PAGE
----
Math can be poetic

Front CoverI was good at arithmetic in school (adding, subtracting, multiplying, and dividing), but I never had a mathematical mind. I struggled through algebra. I don’t retain dates or phone numbers well, despite my good memory. When a friend decided to major in math, I didn’t understand it. How boring, dry, difficult, cold!

I’ve changed my opinion since homeschooling. D and M have the Rossini affinity for numbers. They’re interest ignites mine. But beyond that, I’ve learned that math can be beautiful!

I first heard the term poetic math in this article from Mater at Magistra. Author Lesley Payne says that math, like literature, can ” instill in our children awe toward the beautiful, poetic aspects of creation.”  Scientists use math to discover laws of nature. So shouldn’t lovers of beauty appreciate math as well?

Math, poetry and patterns

One thing that transformed my view on math was thinking about it in terms of patterns, not numbers. Joseph’s coat, patchwork quilts, and even poems have patterns. In fact, we used all of these to include math in our unit on Joseph and His Brothers.

The simplest nursery rhyme has a pattern, a rhyme scheme that could as easily be called 1-2-1-2 as a-b-a-b. Shakespeare’s sonnets have meter. Haiku is especially mathematical.

Greg Tang has written several books of poetry, riddles, and fables containing math. Marvelous Math: A Book of Poems  by Lee Bennett Hopkins is another gem. (Yes, you can buy them all in the homeschool section of my store at Catholic Spirituality Blogs Network).

Resources that will help you fall in love with math

Here is a spattering of other resources I love:

Living Math seeks to “close the gap between math and history, science, literature and humanity created by the isolated way we traditionally approach math education.” Julie Brennan has volumes of free material on her website, plus curriculum you can purchase.

For parents’ enrichment, artist David Clayton talks about the numbers 7 and 8 in the liturgy

Then there is the video, which I could watch all day–and it’s math! Use this for your studies of the Golden Mean, the law of thirds, or patterns in nature in general.

This evening, J was carefully descending the steps on his feet, a skill he is just learning, saying, “That’s one stairs, that’s two stairs, that’s three stairs…”  To which I replied mentally, That’s poetic math!

Connie Rossini

Share with us: Do you have any great sources for poetic math? Feel free to link to your own or others’ blogs in the comments.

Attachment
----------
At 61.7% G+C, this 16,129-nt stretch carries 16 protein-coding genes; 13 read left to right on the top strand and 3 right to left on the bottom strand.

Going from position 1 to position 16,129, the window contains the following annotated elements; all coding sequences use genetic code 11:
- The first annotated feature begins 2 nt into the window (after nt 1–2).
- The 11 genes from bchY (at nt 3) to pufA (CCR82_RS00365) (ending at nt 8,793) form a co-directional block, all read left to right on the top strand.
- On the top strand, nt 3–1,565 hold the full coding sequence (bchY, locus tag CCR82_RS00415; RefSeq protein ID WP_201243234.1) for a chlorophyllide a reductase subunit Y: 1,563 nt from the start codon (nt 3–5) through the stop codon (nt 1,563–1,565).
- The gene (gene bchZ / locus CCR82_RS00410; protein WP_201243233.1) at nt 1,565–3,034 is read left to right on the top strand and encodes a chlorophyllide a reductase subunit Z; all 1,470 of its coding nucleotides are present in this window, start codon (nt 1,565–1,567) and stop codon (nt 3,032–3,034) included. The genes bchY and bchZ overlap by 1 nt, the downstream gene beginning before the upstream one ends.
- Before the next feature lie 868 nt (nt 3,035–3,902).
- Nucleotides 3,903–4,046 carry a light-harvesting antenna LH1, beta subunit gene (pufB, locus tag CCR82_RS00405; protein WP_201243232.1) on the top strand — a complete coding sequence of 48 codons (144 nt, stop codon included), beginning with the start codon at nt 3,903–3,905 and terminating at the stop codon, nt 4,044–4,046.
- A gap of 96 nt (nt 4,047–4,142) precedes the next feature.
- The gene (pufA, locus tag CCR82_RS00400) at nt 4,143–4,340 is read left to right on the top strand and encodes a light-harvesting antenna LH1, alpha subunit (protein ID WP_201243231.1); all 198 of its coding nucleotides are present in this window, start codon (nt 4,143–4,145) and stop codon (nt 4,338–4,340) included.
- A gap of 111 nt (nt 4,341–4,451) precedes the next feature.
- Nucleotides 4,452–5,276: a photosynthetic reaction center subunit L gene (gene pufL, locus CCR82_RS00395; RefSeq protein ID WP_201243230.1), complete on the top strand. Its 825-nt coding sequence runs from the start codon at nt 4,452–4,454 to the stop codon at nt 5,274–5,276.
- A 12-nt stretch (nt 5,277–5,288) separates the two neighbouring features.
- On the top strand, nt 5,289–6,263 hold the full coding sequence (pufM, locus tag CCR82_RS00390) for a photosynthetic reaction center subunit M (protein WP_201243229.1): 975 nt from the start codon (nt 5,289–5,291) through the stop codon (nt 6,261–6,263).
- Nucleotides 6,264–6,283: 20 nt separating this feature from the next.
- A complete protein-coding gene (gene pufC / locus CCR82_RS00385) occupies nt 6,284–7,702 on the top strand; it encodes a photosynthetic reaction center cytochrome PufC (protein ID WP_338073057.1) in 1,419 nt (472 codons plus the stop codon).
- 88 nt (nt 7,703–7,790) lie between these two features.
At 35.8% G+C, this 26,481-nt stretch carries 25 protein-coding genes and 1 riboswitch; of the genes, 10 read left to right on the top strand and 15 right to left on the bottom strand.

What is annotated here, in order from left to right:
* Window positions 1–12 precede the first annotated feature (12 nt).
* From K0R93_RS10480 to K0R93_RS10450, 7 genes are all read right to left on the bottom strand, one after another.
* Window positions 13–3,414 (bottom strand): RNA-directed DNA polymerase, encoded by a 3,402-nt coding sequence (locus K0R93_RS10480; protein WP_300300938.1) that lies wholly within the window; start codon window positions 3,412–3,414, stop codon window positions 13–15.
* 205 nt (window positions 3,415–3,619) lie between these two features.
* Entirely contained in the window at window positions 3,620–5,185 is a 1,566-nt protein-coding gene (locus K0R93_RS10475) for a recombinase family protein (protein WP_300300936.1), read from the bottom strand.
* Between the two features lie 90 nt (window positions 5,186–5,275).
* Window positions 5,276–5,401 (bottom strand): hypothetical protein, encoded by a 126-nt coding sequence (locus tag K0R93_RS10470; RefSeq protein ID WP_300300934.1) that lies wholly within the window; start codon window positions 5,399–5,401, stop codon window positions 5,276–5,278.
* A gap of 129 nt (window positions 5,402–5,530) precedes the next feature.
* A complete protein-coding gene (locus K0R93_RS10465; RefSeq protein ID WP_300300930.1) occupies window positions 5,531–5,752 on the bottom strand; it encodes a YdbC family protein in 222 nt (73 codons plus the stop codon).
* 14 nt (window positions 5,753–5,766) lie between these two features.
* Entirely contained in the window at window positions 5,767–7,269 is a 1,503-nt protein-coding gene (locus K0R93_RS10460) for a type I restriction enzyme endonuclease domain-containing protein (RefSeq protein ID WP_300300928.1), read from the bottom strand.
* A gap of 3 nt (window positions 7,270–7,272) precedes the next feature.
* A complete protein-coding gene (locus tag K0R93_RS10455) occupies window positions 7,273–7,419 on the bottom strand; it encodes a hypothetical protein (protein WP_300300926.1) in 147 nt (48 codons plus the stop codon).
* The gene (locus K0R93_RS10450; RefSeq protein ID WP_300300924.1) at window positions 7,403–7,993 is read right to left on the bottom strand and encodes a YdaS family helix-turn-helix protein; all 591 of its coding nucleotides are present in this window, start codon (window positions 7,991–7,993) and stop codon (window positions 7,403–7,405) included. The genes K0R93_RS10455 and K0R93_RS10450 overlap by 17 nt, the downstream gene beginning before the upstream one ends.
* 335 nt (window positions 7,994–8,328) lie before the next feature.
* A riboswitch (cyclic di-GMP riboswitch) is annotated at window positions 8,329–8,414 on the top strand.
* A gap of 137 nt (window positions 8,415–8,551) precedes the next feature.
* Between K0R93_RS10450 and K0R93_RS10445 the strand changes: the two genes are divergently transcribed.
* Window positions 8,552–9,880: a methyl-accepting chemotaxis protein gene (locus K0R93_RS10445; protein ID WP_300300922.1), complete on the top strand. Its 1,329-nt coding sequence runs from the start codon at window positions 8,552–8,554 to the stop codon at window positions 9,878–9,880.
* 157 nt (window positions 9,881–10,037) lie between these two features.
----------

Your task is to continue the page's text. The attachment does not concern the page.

About Connie Rossini

Connie Rossini gives whole families practical help to grow in holiness. She is the author of Trusting God with St. Therese and the free ebook Five Lessons from the Carmelite Saints That Will Change Your Life. She writes a spirituality column for The Prairie Catholic of the Diocese of New Ulm, Minnesota, and blogs at Contemplative Homeschool. She is also a columnist for SpiritualDirection.com. Her posts have appeared on Catholic Lane and elsewhere. She administers the Catholic Spirituality Blogs Network and owns the Google+ Community Indie Catholic Authors. Connie and her husband Dan have four young sons.
This entry was posted in Education and tagged , , , , , . Bookmark the permalink.

8 Responses to Math can be poetic

  1. Theresa says:

    I will have to check out the Marvelous Math book…it looks great.

    Do you have new widget for the Catholic Spirituality blog site? The one I have still links to here.

  2. Yes, that’s right on WordPress. Blogger uses the HTML/Java Script option in Gadgets.

  3. Nancy says:

    Where were you when I was in 8th grace crying over Algebra and being scolded about not getting it? Oh yeah, you weren’t yet born.

    I love the video. I am hugely embarrassed to admit that I don’t really understand it, but I love it. It seems to appeal to the “poet” in me. I even plan to watch it again.

    • I knew you’d love the video. I don’t understand it all either, but I’d like to, which is a real change for me over the last decade or so. It makes me want to worship the Creator of this well-ordered world.

  4. Pingback: Tangrams: combining math and art | Contemplative Homeschool

Leave a Reply

Fill in your details below or click an icon to log in:

WordPress.com Logo

You are commenting using your WordPress.com account. Log Out /  Change )

Google photo

You are commenting using your Google account. Log Out /  Change )

Twitter picture

You are commenting using your Twitter account. Log Out /  Change )

Facebook photo

You are commenting using your Facebook account. Log Out /  Change )

Connecting to %s